Born Free Foundation - Keep Wildlife in the Wild

Tiger Conservationists Meet for Annual Seminar

On 4th-6th July, the Satpuda Landscape Tiger Programme (SLTP), funded by Born Free, held its fourth Annual Seminar in Melghat Tiger Reserve, Maharashtra. Rather than implementing a single new project from scratch, the SLTP restructures existing projects into a network of Partners operating across a landscape, funding their specific needs and developing better communication between them. Dedicated local conservationists are rewarded through Conservation Empowerment Bursaries, enabling them to focus all their energy on their conservation work.

Partners of the SLTP at the Annual seminar, Melghat Tiger Reserve

Kindly hosted by the Nature Conservation Society Amravati (NCSA), the three-day event gave representatives from all five Indian partner organisations the chance to report on their activities of the past 12 months, and to discuss future action to address the threats facing tigers throughout Central India’s network of increasingly fragmented natural habitat.

Environmental education games with Madanapur schoolchildren

The Bombay Natural History Society’s (BNHS) Mobile Education Unit has reached over 30,000 students aged between 9-16, and more than 1,000 teachers since the SLTP was formed. By engaging women in environmental education, BNHS has revived the dilapidated gobar gas infrastructure (biogas from cow dung), previously installed by the government but whose maintenance had been neglected. Thanks to vital, low-cost maintenance work, domestic supply of gas has been restored to 17 families, significantly reducing their dependence on forest wood fuel.

The Mobile Health Unit (MHU), operated by NCSA, has delivered key health services to 8,875 patients in five tiger reserves (Bori Satpuda; Melghat; Pench MP; Pench MS; Tadoba-Andhari) in the last twelve months. The MHU, manned by a team of part-time doctors and nurses, has distributed First Aid boxes and posters highlighting issues from forest fires and water pollution to hygiene and basic health care.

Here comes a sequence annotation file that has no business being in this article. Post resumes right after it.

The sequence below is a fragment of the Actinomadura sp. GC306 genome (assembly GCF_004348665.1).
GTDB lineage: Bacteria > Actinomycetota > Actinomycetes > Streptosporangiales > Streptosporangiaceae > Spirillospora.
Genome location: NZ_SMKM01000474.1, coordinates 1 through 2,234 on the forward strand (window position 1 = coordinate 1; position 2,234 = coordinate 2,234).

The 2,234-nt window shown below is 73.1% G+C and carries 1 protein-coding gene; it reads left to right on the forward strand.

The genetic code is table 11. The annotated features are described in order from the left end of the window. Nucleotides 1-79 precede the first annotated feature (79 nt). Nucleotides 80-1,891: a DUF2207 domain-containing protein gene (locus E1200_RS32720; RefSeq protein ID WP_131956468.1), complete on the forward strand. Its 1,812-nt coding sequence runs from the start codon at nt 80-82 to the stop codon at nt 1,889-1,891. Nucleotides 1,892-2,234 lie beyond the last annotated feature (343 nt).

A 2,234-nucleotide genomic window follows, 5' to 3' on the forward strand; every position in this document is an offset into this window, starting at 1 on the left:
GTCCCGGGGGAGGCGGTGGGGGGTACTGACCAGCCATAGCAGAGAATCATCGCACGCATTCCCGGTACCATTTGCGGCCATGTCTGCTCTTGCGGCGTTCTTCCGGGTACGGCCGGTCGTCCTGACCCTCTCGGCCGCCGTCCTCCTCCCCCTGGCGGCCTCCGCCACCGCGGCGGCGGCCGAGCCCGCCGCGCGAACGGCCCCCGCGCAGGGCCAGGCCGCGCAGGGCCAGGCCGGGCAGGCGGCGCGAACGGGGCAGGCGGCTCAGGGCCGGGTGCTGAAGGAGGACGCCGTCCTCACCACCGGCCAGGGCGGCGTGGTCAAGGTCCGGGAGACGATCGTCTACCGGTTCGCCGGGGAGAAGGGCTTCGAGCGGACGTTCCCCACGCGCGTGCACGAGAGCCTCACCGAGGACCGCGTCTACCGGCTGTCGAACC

The Satpuda Foundation (SF) continues to lobby the Indian government on key issues such as: the threats posed by Baheliya poachers using steel traps; the appointment of forest rangers to key long-vacant posts; the voluntary relocation of villages from inside tiger reserves; and the extension of protected area status to tiger habitat currently lying outside reserve boundaries. Much of this work is supported by the Bombay Environmental Action Group (BEAG), which supports lawyers involved with legislation and court cases affecting environmental policy in Central India.

Vehicles provided by Born Free to mobilise the camera-trapping team

The Tiger Research and Conservation Trust (TRACT) spent the past 12 months collecting field data on the availability and viability of suitable tiger habitat in Tadoba-Andhari Tiger Reserve’s hinterland. Presence of large carnivores was confirmed in these areas by various sign, direct sightings, carnivore deaths, deaths of livestock and humans, and most crucially by photographs taken by TRACT’S camera-traps. Consequently, a proposal has been submitted to the Maharashtra State Board for Wildlife for the buffer zone adjoining the reserve to be afforded conservation status in accordance with the National Tiger Conservation Authority’s new guidelines.

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